Hackaday Links: March 8, 2015

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Nintendo is well known for… odd… hardware integration, but this video takes it to a new level. It’s a Gamecube playing Zelda: Four Swords Adventure, a game that can use a Game Boy Advance as a controller. [fibbef] is taking it further by using the Gamecube Game Boy Advance player to play the game, and using another GBA to control the second Gamecube. There’s also a GBA TV tuner, making this entire setup a Gamecube game played across two Gamecubes, controlled with a Game Boy Advance and displayed on a GBA with a TV tuner. The mind reels.

TI just released a great resource for analog design. It’s the Analog Engineer’s Pocket Reference, free for download, if you can navigate TI’s site. There are print copies of this book – I picked one up at Electronica – and it’s a great benchtop reference.

A few months ago, a life-size elephant (baby elephants are pretty small…) was 3D printed at the Amsterdam airport. A model of the elephant was broken up into columns about two meters tall. How did they print something two meters tall? With this add-on for a Ultimaker. It flips an Ultimaker upside down, giving the printer unlimited build height. The guy behind this – [Joris van Tubergen] – is crazy creative.

And you thought TV was bad now. Here’s the pitch: take a show like Storage Wars or American Pickers – you know, the shows that have people go around, lowball collectors, and sell stuff on the Internet – and put a “Tech” spin on it. This is happening. That’s a post from a casting producer on the classic cmp message boards. Here’s the vintage computer forums reaction. To refresh your memory, this is what happens when you get ‘tech’ on Storage Wars. Other examples from Storage Wars that include vastly overpriced video terminals cannot be found on YouTube. Here’s a reminder: just because it’s listed on eBay for $1000 doesn’t mean it’ll sell on eBay for $1000.

23 thoughts on “Hackaday Links: March 8, 2015

    1. On page 11, the background appears to be part of a reverse engineered schematic of an old ATX PSU. On page 35, something similar except it appears to be part of some sort of EPROM microcontroller programmer. Easter Eggs?

    2. Thank you! Was just trying to make the TI site work with some trash-mail-service. The postal code verification ist quite annoying (I don’t no the format of postal code of $random_country…).

  1. It is annoying, however, that you have to create an account on TI’s website to actually _download_ the document. That’s a pet peeve of mine, especially since every site has its own username and password formation rules and each one wants to sign you up for mailing lists… It drives me nuts.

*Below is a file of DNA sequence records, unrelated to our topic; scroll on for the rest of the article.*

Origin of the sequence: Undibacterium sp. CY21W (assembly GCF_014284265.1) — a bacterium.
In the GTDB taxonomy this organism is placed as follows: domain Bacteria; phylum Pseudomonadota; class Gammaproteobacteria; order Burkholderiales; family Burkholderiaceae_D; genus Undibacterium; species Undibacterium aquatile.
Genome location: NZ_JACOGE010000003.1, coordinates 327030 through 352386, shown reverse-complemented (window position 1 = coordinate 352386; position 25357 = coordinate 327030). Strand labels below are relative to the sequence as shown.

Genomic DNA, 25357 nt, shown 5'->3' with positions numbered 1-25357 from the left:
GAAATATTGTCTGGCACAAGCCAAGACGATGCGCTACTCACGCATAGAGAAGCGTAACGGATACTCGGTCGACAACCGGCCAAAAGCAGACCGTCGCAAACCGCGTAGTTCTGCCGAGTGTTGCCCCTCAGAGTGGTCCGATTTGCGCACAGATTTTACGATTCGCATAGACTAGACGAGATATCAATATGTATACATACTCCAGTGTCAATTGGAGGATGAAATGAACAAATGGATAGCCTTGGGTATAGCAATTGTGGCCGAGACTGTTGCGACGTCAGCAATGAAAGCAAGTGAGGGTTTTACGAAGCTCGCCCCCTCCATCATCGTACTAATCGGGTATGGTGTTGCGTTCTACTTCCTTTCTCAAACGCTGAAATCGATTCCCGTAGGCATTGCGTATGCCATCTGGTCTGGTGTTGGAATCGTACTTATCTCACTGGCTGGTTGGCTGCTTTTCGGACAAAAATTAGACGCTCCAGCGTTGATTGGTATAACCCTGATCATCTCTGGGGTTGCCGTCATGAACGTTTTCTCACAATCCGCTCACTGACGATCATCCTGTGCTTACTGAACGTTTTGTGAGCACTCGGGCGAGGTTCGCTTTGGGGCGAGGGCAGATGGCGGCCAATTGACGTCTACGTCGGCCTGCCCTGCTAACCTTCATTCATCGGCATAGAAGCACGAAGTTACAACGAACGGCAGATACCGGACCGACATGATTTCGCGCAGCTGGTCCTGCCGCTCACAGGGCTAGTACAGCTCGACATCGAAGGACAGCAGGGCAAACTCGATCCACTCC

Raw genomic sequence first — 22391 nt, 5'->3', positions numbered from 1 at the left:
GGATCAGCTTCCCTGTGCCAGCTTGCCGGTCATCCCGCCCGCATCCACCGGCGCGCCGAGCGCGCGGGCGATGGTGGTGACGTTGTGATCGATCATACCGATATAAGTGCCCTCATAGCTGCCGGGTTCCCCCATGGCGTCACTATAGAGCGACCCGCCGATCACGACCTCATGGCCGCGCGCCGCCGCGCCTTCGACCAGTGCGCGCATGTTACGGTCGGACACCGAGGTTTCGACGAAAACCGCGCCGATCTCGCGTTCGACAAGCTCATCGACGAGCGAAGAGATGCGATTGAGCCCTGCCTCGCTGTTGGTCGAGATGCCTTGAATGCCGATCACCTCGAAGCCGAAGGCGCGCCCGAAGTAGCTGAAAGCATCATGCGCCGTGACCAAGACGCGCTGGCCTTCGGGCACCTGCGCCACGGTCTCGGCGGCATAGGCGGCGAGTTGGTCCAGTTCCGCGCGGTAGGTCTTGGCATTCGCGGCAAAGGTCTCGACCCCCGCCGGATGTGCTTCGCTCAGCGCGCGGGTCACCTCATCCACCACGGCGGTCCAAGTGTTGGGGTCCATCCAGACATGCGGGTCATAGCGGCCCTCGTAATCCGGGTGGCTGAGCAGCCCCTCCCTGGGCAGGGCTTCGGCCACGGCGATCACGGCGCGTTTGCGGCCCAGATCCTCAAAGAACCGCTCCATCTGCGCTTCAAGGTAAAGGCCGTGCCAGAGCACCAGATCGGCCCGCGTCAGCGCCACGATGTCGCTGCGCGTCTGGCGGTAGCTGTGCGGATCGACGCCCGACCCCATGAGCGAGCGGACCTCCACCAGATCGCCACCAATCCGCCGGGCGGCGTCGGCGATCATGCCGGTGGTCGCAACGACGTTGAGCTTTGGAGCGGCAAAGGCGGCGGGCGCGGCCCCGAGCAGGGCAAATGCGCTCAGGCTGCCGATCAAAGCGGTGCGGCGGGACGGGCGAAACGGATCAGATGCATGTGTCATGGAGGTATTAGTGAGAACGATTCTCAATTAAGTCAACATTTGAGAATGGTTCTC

Then a year or two down the road I want to order a sample or something and they’re like “you can’t create an account with that email address, you already have one. If you can remember which username you picked we’ll send you a password reset link where you’ll have to remember your answer to one of three ill-fitting and insecure ” security” questions which you’re certain you wouldn’t have submitted a “real” answer…

        1. They fixed all of the direct links :-(

          Well – there is a another valid choice and that’s to simply walk away. I’m sure some other company will want my business enough to actually provide something for free. Requiring a login/password/email is not remotely close to the definition of free, imho.

  2. Two comments….

    The GCNGBA is nothing new. Did it when all the components became available years ago. I’ll be impressed when I see the Verilog/VHDL for the Macronix CMPV-DOL. Force the damn price down from the high $200’s.

    Speaking of prices, A tech version of American Pickers? Piss off. It’s because of these damn shows you get your bored butch-looking housewives and their mentally crippled husbands trying their hand at this kind of thing and artificially driving the prices of damn near everything they touch through the roof. You get crap that isn’t worth more than two Jacksons start having discussions with two Franklins because some dip thinks (s)he can base their prices on crap spouted out of a T.V. show. American Pickers, Storage Wars, Pawn Stars, American Restorers… all harmful to their fields.

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